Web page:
The Miniature Model Houses reopens midweek from 17 May.
Discover the fabulous Miniature Model Houses, which can be accessed via the Hever Shop. This unique collection of 1/12 scale model houses, was commissioned by the current owners of Hever Castle, from the master English miniaturist furniture maker, John J. Hodgson.
The models are set in a permanent display and each house was designed to faithfully reflect architectural features and every aspect of the period. The models are set within a permanent 12th scale exhibition to illustrate the development of English country houses through the ages, from Tudor to Victorian times.
We recommend that you allow half an hour to explore the Miniature Model Houses. Final entry to this area is an hour before the grounds close, and final exit is half an hour before they close. View our opening times.
The Medieval House
The great hall is based on the one at Penshurst Place has beams and rafters from 17th century oak. There are over 2000 handmade floor tiles, wonderful stained glass windows, and handmade tapestry with over 42,000 stitches. The carpet is inspired by a 16th century carpet now in the V&A museum and there are three open fires in the kitchen.
I was as excited as a child when I walked into the first room and saw the breathtaking displays laid out in front of me......
I was as excited as a child when I walked into the first room and saw the breathtaking displays laid out in front of me. Nothing I can write, and no photograph I have taken, can depict the wonder of this totally perfect exhibition. I can only give you a taste of what to expect.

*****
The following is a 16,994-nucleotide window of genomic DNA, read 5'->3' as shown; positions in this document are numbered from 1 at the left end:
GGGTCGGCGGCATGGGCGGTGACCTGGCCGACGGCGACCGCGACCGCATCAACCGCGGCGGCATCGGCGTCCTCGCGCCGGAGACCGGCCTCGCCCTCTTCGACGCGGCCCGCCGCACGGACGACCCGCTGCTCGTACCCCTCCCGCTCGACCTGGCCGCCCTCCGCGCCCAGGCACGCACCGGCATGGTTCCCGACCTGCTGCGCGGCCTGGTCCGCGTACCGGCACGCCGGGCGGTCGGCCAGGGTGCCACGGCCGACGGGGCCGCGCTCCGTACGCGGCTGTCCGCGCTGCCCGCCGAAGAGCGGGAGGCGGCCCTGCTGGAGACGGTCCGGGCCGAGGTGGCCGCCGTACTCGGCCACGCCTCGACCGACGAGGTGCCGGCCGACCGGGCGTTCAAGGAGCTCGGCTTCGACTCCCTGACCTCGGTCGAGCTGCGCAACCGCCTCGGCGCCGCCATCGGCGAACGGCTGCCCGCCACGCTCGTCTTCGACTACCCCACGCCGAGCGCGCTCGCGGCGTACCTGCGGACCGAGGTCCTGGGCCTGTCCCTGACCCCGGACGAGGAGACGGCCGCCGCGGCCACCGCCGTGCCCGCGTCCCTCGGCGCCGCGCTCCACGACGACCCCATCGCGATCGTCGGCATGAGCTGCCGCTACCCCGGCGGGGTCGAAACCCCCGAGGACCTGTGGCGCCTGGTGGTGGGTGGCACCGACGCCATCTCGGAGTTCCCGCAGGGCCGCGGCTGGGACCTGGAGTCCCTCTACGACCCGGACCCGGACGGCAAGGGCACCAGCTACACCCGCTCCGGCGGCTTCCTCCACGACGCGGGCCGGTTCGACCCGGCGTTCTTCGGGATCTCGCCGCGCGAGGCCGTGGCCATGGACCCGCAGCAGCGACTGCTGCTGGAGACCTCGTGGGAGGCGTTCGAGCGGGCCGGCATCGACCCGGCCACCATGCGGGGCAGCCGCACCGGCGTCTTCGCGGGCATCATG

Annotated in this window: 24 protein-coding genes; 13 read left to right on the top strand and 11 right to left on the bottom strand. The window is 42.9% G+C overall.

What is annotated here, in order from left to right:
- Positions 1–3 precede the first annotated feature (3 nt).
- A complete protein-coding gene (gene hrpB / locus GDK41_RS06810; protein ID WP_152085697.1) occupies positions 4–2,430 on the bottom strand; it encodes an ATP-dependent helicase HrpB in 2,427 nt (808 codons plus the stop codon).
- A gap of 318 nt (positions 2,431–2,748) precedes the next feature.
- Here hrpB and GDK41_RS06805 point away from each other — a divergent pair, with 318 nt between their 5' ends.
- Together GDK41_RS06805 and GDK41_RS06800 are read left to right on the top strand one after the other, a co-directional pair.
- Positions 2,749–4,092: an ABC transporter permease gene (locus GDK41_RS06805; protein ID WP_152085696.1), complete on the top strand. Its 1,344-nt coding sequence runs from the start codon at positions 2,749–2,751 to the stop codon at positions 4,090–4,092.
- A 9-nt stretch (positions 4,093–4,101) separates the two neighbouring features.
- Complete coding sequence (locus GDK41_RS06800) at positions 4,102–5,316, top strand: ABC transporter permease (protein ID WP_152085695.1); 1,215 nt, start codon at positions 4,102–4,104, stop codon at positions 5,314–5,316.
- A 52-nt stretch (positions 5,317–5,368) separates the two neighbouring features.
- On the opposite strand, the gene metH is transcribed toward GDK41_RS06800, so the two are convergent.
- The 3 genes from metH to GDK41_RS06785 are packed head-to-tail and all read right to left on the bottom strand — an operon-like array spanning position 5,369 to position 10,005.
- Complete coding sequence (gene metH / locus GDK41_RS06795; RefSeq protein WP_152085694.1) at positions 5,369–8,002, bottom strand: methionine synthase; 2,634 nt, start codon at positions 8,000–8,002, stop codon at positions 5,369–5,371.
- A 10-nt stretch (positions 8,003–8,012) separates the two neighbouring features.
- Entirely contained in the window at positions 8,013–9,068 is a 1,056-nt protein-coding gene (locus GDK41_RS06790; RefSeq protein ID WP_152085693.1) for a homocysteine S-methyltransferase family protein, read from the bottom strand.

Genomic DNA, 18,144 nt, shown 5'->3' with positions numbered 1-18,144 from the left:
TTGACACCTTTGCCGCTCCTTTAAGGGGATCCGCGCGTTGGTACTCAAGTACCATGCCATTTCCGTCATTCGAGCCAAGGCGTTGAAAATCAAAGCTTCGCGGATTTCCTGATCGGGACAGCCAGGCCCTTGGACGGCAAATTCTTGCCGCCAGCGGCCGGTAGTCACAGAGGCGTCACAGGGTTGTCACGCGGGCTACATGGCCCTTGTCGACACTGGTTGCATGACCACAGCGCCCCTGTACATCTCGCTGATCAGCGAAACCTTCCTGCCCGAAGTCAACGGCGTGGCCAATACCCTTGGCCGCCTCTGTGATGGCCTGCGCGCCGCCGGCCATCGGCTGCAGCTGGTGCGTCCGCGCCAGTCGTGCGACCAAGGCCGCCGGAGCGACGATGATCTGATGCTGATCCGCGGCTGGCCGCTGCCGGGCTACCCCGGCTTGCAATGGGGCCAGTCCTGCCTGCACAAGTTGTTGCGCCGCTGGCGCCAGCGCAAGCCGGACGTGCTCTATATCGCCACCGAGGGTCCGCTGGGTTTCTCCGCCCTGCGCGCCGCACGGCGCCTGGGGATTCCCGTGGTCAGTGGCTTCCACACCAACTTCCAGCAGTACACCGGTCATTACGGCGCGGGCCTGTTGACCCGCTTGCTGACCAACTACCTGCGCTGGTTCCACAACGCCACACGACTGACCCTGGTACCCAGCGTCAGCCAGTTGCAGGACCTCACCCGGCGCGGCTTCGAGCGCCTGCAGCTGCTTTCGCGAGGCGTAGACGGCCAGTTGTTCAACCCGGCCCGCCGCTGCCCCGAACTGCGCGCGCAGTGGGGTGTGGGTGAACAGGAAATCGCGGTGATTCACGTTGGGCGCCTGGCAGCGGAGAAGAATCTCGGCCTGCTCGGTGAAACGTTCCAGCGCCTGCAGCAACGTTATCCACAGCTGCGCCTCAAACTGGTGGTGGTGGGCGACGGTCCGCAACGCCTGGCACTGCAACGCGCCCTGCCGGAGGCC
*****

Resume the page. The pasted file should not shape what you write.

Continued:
Sandra Harding, Dolls House World Magazine
The Stuart House
This is based on Burton Agnes Hall in Yorkshire, and occupied by a Stuart family in about 1640. In the garden the roses are real miniature dried rose heads, and the other flowers are made of brass and hand painted. In the parlour an elderly lady sits at her spinning wheel, using Leicester long haired sheep wool. The gentlemen at the other side of the house are playing shovelboard, the predecessor of shove halfpenny.
The Restoration Drawing Room
This room shows the decorative nature of panelling, ceilings and furniture which developed during the “Restoration” of the monarchy from 1660. The fireplace depicts the Royal Oak of Charles II (c. 1660), and notice the general use of upholstery making furniture more comfortable. Floors were polished oak parquetry, and the furniture highlights the influence of the Huguenots in the 1680s. In the 1690s black Chinese lacquered furniture became popular, as depicted in the cabinet on display. In 1689 the accession of William and Mary introduced a more delicate, tall and elegant style of furniture, and the chairs here are copies of real chairs in the long gallery in the Castle.
The Georgian House
This classically styled house is based on Sledmere House in Yorkshire. The doors are solid mahogany, and the marble in the hall comes from Devon. In the amazing dining room, the bone china dinner service is monogrammed “G” for Guthrie, the current owners of Hever Castle, and the painting over the fireplace is a copy of the real one in the library in the Castle. In the bedroom, the bible can be read, as can the three books on the desk, and the harp in the drawing room can be played.
The Victorian House
The drawing room is decorated in Gothic revival of which the windows, doorways, ceiling mouldings and over mantel are all classic examples. The wallpaper “bower”, is William Morris c.1877, the floors are parquet woodblock, and the carpet a copy of an Aubusson carpet. The furnishings are typically Victorian and there many more Victorian touches. Below stairs, the staff are preparing meals for the Christmas period. The nursery is a small attic room, used as a day nursery, away from their parents.